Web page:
A new study shows that those children who develop anorexia at some point are programmed into the wombs of their mother's hormones, reports BBC News.
Usually, this eating disorder occurs more often in women than in men, but a university in Sussex has found that men who have a twin sister are more exposed.
These data suggest that hormones released to help women's development may be the answer. Of course, specialists point out that other factors in childhood and adolescence remain as important as before.
It is still unclear why women are more prone to this kind of affection than men. Some experts believe that stress in modern society is partly to blame, while others look at brain changes in the early part of life.
Twin pregnancy research is a way to examine the factors involved because the most important period for brain development is the months of pregnancy.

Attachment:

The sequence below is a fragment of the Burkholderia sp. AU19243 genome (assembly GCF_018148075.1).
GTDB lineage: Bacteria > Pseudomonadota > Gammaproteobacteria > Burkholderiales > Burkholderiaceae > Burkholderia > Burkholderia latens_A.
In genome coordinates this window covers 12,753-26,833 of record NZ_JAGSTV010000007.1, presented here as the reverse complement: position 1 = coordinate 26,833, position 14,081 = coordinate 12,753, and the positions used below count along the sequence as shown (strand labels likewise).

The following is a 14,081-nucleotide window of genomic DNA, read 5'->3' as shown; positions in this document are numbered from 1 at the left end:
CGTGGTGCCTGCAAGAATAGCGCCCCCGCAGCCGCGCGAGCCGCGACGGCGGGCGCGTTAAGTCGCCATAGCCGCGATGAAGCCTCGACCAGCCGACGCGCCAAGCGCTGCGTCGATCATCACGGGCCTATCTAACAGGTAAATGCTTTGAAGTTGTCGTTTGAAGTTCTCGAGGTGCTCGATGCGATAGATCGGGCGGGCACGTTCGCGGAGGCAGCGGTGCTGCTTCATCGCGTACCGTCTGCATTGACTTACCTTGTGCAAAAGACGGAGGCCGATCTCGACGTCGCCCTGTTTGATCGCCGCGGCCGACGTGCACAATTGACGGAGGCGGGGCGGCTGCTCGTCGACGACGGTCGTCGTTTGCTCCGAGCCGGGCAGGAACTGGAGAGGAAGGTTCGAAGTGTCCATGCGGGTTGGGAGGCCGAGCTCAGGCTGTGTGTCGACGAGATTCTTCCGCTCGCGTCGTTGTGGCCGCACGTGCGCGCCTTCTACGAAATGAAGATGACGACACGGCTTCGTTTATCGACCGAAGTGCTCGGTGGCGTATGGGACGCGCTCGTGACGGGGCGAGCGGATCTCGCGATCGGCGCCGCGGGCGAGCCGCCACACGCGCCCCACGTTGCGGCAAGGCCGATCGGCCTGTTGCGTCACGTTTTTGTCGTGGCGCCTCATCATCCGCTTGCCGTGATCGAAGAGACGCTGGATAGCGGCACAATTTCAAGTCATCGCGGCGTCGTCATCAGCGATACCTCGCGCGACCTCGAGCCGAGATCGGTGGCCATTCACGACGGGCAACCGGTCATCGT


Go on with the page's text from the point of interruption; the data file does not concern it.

The new study looked at information gathered from thousands of twins born between 1935 and 1958. Overall, as expected, it was found that female twins are more prone to anorexia than male twins. The only exception appeared for twins of different sex when the male one proved to be more prone than the female one.
Researchers believe that the most likely cause is steroid sex hormones released in the womb during pregnancy.
A plausible explanation for this phenomenon would be that during pregnancy with female girls there is a substance, probably hormonal, that increases the risk of developing anorexia nervosa at maturity. Because the male fetus from a twin pregnancy is exposed to this substance, it presents an increased risk.
Experts say that this study must be completed by others to analyze other factors such as the perception of physical appearance in childhood and adolescence.
December 4, 2007